CIBO members ponder tax changesWhether it was talk about the revaluations facing Buncombe County property owners this January or tax changes related to the federal Affordable Care Act, presentations at the Sept. 7 Council of Independent Business Owners breakfast focused on how either of these might affect members’ wallets.
First, as CIBO members dined at the Biltmore Square Mall Food Court, they elected new officers: President Rod Hudgins; Vice President Chris Eller; and Treasurer: Scott Hughes. CIBO, which advocates for local business owners, encourages its members to serve on local boards and commissions, and over the years, many have served in some of Asheville and Buncombe County’s most influential positions, such as on the Asheville Planning and Zoning Commission and as elected officials.
Members regularly meet to hear presentations, from luncheons where they get to meet candidates to breakfast sessions that cover a variety of topics.
First up at the Sept. 7 breakfast: Buncombe County Tax Collector Gary Roberts explained that the last time the county appraised properties for tax value was seven years ago. Typically done every four years, the tax revaluation was delayed in 2009, due to fears that, coupled with the recession, it would hurt taxpayers, he told members.
But new valuations will be sent to property owners this January, Roberts continued. He encouraged CIBO members to call and ask questions, noting that the tax department anticipates it will receive many appeals.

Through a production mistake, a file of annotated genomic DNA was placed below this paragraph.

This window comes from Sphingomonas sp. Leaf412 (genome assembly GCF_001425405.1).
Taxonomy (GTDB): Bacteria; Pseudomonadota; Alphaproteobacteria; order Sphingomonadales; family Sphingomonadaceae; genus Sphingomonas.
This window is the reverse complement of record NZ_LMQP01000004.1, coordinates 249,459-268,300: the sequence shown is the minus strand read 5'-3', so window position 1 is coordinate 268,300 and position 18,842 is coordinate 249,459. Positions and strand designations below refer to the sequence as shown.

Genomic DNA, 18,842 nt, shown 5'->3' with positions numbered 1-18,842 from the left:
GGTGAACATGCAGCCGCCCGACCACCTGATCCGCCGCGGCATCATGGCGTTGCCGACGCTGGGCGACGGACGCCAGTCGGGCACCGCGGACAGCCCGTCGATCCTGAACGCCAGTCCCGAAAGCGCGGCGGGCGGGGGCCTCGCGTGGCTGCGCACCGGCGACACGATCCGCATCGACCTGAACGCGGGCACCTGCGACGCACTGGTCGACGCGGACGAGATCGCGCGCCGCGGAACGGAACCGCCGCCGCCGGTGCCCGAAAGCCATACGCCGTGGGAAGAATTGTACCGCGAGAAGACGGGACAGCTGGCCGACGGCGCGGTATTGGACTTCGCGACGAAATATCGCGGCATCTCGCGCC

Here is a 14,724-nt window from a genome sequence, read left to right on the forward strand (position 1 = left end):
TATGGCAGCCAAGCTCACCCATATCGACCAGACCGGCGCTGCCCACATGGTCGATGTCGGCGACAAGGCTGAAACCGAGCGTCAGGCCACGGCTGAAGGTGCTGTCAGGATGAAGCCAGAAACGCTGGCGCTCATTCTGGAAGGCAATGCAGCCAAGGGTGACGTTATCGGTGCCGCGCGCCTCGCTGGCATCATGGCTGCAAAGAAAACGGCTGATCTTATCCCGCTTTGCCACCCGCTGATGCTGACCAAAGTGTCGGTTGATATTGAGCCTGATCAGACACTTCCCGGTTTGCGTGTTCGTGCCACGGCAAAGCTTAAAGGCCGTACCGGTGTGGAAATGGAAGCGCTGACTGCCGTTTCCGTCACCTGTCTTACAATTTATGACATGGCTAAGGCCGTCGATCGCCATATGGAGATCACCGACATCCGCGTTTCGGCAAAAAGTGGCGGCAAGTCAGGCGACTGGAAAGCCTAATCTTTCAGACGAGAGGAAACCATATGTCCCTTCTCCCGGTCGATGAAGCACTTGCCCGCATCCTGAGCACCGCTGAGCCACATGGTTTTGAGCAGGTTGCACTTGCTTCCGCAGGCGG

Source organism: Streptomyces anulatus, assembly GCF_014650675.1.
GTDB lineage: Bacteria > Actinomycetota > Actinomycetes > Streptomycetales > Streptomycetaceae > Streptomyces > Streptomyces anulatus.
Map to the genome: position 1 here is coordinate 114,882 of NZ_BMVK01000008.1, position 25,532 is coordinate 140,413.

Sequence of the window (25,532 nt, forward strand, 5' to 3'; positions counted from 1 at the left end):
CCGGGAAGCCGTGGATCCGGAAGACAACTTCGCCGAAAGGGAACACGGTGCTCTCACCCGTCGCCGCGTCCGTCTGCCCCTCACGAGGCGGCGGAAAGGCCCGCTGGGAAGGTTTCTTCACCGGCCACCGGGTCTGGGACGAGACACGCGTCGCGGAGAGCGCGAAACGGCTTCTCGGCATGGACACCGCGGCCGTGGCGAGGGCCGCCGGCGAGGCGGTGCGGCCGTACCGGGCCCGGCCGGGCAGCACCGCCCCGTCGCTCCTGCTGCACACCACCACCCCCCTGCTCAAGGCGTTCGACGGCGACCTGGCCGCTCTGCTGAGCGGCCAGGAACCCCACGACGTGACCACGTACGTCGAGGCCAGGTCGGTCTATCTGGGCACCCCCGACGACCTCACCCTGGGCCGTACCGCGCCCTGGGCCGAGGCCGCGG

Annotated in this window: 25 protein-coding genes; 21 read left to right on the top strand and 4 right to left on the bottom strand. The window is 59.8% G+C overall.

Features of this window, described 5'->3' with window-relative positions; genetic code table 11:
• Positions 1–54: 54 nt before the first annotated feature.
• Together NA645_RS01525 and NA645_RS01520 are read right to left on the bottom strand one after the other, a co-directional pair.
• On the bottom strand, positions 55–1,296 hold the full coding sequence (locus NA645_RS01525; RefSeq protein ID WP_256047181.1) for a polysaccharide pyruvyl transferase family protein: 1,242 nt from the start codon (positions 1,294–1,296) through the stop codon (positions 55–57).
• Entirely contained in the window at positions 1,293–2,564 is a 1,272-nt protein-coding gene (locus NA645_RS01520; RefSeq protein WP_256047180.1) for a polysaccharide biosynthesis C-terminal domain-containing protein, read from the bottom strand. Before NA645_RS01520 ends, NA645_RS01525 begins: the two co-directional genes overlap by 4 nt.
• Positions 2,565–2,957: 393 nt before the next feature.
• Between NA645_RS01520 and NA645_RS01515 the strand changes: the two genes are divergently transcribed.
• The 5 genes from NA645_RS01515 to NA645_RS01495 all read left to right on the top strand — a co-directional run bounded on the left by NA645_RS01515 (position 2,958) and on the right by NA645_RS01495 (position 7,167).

That’s “not a negative thing,” Roberts said. The appeals process gives tax assessors a chance to evaluate, “‘Did we do the job right?’ and [consider] ‘Do we know everything that you now about that property?’”
Newly elected CIBO treasurer Scott Hughes, an accountant with Johnson, Price & Sprinkle, spoke next, summarizing what he sees as the financial ramifications of the Affordable Care Act. “Don’t hear this as an indictment of either party,” he told members. “The fact of the matter is, I’m here to tell you the hard cruel facts that if you make a good living, most likely [you’re] going to pay more in tax.”
Hughes then laid out a series of changes, particularly those that would affect business owners with individual annual incomes above $200,000, such as a 3.8 percent tax on investment income such as dividends, interest, annuities, royalties, net rents and capital gain. — Caitlin Byrd
Land-of-Sky Regional Council honors Friends of the RiverOn August 29, the Asheville-based Land-of-Sky Regional Council held its 35th Annual Friends of the River Dinner. These awards recognize individuals, private organizations, civic groups, and/or public agencies in Buncombe, Henderson, Madison, and Transylvania counties for significant contributions toward the enhancement or restoration of the French Broad River as a cultural, economic, natural or recreational resource:
Margie Eblen for her significant volunteer work with RiverLink and her love for the French Broad —and for coaching friends, neighbors and relatives to get involved with river-improvement efforts.
AmeriCorps and Project Conserve for providing 135 AmeriCorps members who worked with 30 conservation and environmental groups on various conservation and river-enhancement projects in the region in the last seven years.
Rick Burt for his water-quality improvement work in Henderson County including Big Sweep cleanups, Kids in the Creek program, stream-monitoring programs and Adopt-A-Stream.
Jerry Stone for conveying a conservation easement on 115 acres of Camp Rockbrook for Girls property in Brevard to the Carolina Mountains Land Conservancy, which protects Dunns Creek and other tributaries to the French Broad River.
PSNC Energy for donating the unique and historic Gas Works Building to the City of Asheville to support an eventual greenway along the Asheville Riverfront.
Meredith Newman for establishing a Mars Hill College water-testing program that teaches students scientific testing methods and provides valuable stream-quality data on the river and eight tributaries. — from Land-of-Sky
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